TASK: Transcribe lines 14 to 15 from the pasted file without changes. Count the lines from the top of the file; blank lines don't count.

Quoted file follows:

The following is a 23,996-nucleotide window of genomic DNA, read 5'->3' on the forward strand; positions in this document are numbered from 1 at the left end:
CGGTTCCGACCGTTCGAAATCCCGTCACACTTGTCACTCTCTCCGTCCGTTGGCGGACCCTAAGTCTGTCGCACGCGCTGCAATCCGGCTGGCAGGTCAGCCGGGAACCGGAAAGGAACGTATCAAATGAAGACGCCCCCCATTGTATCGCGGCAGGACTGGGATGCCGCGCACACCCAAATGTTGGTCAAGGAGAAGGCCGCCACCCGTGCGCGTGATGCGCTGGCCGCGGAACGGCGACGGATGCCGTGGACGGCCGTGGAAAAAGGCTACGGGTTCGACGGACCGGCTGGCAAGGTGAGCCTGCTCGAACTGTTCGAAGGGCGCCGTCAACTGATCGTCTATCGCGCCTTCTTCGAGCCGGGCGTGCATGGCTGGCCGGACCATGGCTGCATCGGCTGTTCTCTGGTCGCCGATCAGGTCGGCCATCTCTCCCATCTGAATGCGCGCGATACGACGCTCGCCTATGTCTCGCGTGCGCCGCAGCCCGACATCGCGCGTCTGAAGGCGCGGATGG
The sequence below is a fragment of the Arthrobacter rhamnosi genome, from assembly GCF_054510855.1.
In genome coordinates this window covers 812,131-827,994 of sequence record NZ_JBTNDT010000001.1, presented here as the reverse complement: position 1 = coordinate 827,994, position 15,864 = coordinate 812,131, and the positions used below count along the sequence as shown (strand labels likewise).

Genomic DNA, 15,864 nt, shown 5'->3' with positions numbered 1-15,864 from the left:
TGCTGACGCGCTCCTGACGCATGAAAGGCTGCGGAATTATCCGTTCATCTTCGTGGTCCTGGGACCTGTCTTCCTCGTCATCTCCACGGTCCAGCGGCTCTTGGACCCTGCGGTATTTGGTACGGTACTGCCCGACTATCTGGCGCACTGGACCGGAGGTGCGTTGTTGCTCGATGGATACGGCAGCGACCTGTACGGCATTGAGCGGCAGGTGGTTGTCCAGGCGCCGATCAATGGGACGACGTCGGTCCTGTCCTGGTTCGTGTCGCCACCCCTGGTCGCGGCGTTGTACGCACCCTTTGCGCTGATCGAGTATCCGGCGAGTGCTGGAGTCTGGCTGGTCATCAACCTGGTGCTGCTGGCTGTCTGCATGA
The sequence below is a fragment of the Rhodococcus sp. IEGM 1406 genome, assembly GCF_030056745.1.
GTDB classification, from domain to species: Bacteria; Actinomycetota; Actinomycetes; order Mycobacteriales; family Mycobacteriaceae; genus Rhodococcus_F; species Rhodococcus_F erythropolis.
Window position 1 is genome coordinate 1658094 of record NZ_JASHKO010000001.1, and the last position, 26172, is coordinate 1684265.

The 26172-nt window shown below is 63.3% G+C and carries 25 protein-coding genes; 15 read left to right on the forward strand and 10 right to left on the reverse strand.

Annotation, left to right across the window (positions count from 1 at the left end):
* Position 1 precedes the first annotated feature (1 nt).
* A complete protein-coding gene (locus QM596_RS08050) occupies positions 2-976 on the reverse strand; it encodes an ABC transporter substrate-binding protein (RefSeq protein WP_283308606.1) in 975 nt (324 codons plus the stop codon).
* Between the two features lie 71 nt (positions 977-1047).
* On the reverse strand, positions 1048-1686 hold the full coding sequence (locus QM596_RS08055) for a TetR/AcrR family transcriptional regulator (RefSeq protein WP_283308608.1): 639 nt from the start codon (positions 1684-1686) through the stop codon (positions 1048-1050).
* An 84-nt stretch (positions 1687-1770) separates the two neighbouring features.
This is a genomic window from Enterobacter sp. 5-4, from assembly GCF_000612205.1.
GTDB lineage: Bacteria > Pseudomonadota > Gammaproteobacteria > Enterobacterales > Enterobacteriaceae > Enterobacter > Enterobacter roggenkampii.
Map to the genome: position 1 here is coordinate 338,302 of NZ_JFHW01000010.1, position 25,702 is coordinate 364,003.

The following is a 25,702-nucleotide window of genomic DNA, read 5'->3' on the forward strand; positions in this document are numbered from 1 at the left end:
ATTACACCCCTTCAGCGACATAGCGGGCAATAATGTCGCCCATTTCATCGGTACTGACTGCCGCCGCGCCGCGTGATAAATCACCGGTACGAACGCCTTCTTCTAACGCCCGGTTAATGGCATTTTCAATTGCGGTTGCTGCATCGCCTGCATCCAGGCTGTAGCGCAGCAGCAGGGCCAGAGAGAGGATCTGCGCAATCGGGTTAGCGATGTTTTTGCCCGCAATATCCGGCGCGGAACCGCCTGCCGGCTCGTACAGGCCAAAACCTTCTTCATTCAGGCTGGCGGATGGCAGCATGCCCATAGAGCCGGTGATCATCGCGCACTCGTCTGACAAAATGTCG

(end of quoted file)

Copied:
* Between the two features lie 71 nt (positions 977-1047).
* On the reverse strand, positions 1048-1686 hold the full coding sequence (locus QM596_RS08055) for a TetR/AcrR family transcriptional regulator (RefSeq protein WP_283308608.1): 639 nt from the start codon (positions 1684-1686) through the stop codon (positions 1048-1050).